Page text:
Adams, Hugh David

  • SCAA-PAS-F519
  • Person
  • 1889-1992

Hugh David Adams was born on March 4, 1889 in Beckenham, Kent, England to Charles and Emily Frances(Laurie) Adams. Educated in England, Adams left school at the age of fourteen and worked as an apprentice, clerk and farmer.
In 1911, Adams emigrated to Canada and settled in the Chaplin, Saskatchewan district. In 1914, he returned to England to enlist for service in World War 1 but was declined for health reasons. On May 11, 1916 Adams enlisted in the Canadian Forces, City of Regina 195th Battalion. He traveled overseas with the 195th Battalion to France and served as a stretcher bearer. In 1918 Adams was transferred to the Army Orchestra in Brussels, Belgium after Armistice. He was demobilized on August 27, 1919 in Quebec.

After the War, Adams resumed farming in the Chaplin district. He later worked in Shamrock, Saskatchewan as a postmaster, village secretary treasurer and implement agent. He also acted as a first aid station for the community. In November, 1945 Adams moved to Roberts Creek, British Columbia. He moved to Victoria, British Columbia in 1971 and resided there until his death on January 13, 1992.

Adams' interests included music, drawing, photography, gardening and letter writing.

Adams married Eva Mary Peck in 1919. After Eva Adams' death in 1969, Adams married Violet Goodfellow. Adams did not have any children.

Adams, Hugh David, 1889-1992

  • PA 432
  • Person
  • 1889-1992

Hugh David Adams was born on March 4, 1889 in Beckenham, Kent, England to Charles and Emily Frances (Laurie) Adams. Educated in England, Adams left school at the age of fourteen and worked as an apprentice, clerk and farmer.

In 1911, Adams emigrated to Canada and settled in the Chaplin, Saskatchewan district. In 1914, he returned to England to enlist for service in the First World War but was declined for health reasons. On May 11, 1916 Adams enlisted in the Canadian Forces, City of Regina 195th Battalion. He travelled overseas with the 195th Battalion to France and served as a stretcher bearer. In 1918 Adams was transferred to the Army Orchestra in Brussels, Belgium after Armistice. He was demobilized on August 27, 1919 in Quebec.

After the War, Adams resumed farming in the Chaplin district. He later worked in Shamrock, Saskatchewan as a postmaster (1924-03-15 to 1946-05-06), village secretary-treasurer and implement agent. He also provided first aid services to the community. In November, 1945 Adams moved to Roberts Creek, British Columbia. He moved to Victoria, British Columbia in 1971 and resided there until his death on January 13, 1992.

Adams' interests included music, drawing, photography, gardening and letter writing.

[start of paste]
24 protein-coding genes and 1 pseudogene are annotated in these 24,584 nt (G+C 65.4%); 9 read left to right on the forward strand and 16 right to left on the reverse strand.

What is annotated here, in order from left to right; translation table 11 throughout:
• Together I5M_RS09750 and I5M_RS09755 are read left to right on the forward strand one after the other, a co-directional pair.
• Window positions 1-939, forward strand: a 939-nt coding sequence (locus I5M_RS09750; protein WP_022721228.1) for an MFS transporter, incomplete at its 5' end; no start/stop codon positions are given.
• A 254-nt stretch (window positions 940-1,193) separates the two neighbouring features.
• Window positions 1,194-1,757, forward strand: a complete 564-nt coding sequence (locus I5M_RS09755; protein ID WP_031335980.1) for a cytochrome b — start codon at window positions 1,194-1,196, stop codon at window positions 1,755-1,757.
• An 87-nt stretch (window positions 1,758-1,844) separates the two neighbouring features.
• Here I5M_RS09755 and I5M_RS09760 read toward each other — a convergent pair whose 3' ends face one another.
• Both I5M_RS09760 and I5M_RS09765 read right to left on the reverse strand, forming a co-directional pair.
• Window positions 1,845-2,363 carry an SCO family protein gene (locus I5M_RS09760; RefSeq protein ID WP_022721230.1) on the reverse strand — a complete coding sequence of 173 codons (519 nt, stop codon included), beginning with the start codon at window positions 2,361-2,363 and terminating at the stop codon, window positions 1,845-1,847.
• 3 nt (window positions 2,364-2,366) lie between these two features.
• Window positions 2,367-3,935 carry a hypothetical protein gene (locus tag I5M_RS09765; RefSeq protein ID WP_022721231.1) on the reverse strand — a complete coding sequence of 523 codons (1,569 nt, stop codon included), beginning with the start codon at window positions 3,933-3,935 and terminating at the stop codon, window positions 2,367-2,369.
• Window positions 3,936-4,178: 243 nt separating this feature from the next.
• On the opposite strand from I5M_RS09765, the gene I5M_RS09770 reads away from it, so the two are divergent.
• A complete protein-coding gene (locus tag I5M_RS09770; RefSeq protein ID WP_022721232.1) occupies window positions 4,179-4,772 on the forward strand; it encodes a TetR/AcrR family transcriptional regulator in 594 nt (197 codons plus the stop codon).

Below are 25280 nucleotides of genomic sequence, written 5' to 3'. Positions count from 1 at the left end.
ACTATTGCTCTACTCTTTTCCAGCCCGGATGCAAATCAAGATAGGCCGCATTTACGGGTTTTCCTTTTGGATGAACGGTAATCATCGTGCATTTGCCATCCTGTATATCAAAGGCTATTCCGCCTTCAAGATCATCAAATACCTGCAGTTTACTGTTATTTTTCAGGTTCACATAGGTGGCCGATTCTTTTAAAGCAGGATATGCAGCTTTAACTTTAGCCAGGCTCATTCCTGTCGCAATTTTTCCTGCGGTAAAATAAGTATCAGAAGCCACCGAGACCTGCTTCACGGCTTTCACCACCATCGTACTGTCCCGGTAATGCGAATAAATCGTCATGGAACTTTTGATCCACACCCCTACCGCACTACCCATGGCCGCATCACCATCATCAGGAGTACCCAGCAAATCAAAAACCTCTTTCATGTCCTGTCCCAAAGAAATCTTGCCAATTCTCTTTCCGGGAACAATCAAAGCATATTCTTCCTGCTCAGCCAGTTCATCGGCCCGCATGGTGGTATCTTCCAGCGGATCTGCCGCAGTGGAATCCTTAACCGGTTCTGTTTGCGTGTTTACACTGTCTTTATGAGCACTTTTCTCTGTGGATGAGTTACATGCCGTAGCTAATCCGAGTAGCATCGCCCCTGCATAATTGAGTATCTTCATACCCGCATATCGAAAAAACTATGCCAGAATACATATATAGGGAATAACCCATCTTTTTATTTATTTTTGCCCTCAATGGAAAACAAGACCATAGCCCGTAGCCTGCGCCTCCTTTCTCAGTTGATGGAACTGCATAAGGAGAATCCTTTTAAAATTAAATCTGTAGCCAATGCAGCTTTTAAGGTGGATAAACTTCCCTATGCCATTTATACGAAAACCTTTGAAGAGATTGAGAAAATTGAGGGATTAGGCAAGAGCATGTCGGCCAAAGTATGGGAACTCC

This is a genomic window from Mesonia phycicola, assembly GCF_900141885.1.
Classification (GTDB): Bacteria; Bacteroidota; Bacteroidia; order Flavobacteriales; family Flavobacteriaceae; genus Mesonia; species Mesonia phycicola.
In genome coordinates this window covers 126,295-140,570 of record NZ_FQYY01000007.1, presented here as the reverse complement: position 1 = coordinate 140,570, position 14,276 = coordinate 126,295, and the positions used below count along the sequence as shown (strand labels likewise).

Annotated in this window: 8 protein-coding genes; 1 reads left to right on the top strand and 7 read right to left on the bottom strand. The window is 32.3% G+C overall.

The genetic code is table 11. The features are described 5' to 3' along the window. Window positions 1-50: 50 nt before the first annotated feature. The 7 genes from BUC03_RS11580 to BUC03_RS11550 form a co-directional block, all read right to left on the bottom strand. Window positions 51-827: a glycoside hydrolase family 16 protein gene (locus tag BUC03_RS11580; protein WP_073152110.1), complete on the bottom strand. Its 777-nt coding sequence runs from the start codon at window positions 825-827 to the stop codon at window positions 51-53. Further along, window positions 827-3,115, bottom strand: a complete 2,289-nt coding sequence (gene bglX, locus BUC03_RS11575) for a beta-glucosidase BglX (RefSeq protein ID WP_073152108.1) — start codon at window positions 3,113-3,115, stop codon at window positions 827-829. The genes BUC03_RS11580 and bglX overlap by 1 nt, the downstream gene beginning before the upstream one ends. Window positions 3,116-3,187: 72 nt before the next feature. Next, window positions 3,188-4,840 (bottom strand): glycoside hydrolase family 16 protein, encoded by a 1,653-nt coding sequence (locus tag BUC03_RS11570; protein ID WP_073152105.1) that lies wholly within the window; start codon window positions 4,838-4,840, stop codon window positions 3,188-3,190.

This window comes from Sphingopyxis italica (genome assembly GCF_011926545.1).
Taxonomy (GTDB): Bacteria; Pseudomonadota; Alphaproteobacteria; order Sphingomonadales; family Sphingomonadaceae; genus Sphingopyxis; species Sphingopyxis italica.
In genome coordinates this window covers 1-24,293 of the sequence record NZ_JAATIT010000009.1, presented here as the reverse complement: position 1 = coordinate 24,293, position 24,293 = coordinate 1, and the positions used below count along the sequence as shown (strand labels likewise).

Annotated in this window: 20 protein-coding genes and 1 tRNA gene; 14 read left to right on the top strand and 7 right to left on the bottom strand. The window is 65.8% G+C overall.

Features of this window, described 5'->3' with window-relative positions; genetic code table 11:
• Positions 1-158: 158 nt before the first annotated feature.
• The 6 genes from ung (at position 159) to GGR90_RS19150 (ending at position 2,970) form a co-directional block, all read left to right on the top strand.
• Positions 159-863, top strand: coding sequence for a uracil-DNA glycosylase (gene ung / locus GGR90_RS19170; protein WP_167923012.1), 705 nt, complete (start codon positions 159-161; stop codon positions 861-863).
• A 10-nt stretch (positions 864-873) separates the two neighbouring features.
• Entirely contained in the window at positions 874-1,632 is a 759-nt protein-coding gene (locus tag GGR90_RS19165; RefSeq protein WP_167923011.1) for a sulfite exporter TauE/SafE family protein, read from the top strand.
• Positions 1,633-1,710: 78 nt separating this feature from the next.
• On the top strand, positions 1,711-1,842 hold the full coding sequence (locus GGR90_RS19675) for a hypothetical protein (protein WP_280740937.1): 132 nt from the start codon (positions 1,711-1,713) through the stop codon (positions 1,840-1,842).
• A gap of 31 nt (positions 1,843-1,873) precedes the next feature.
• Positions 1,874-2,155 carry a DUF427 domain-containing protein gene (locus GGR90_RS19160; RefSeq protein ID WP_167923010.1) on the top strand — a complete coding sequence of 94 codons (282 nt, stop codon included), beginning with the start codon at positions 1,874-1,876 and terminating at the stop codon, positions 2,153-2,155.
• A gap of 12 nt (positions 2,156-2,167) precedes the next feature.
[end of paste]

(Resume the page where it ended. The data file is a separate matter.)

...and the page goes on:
Adams married Eva Mary Peck in 1919. After Eva Adams' death in 1969, Adams married Violet Goodfellow. Adams did not have any children.

Adler, Rose, 1919-2010

  • Person
  • 1919-2010

Rose Anisman was born and raised in Toronto, Ontario on June 30, 1919. Following her marriage to Rabbi Rudolph J. Adler in 1946, they moved around Canada and the United States, including stints in Montreal, Saskatchewan, and Cleveland before settling in Orlando, Florida beginning in 1960.

Rose Adler died on December 16, 2010 in Florida.

Married Rabbi Adler on February 24, 1946 and together they had two sons (Paul and Allan) and a daughter (Rae).

Adler, Rudolph J., 1920-2016

  • Person
  • 1920-2016

Born March 26, 1920 in Kassel, Germany, Rudoph Adler managed to escape to England before the German borders closed to Jews after the Nazis took power, and thereafter found his way to Canada. After marrying Rose Anisman (of Toronto) in 1946, they moved around Canada and the United States, including spending time in Montreal, Saskatchewan, and Cleveland before settling in Orlando, Florida in 1960 where he would lead Congregation Ohev Shalom until 1990. Rabbi Adler continued performing services (such as officiating at funerals) for several more years after "retirement" as Rabbi Emeritus. Adler also founded the Greater Orlando Board of Rabbis, wrote a weekly column in the Heritage Florida Jewish Newspaper for many years, and served as a chaplain at the Orlando Naval Training Center and a Winter Park nursing home. In addition, Adler frequently visited and provided council to Jewish inmates at jails in central Florida.

Adler remained in Florida until his death on September 19, 2016 at the age of 96.

Rudolph Adler and his wife Rose met at a Young Judaea meeting in Toronto, and married on February 24, 1946; together they had two sons (Paul and Allan) and a daughter (Rae).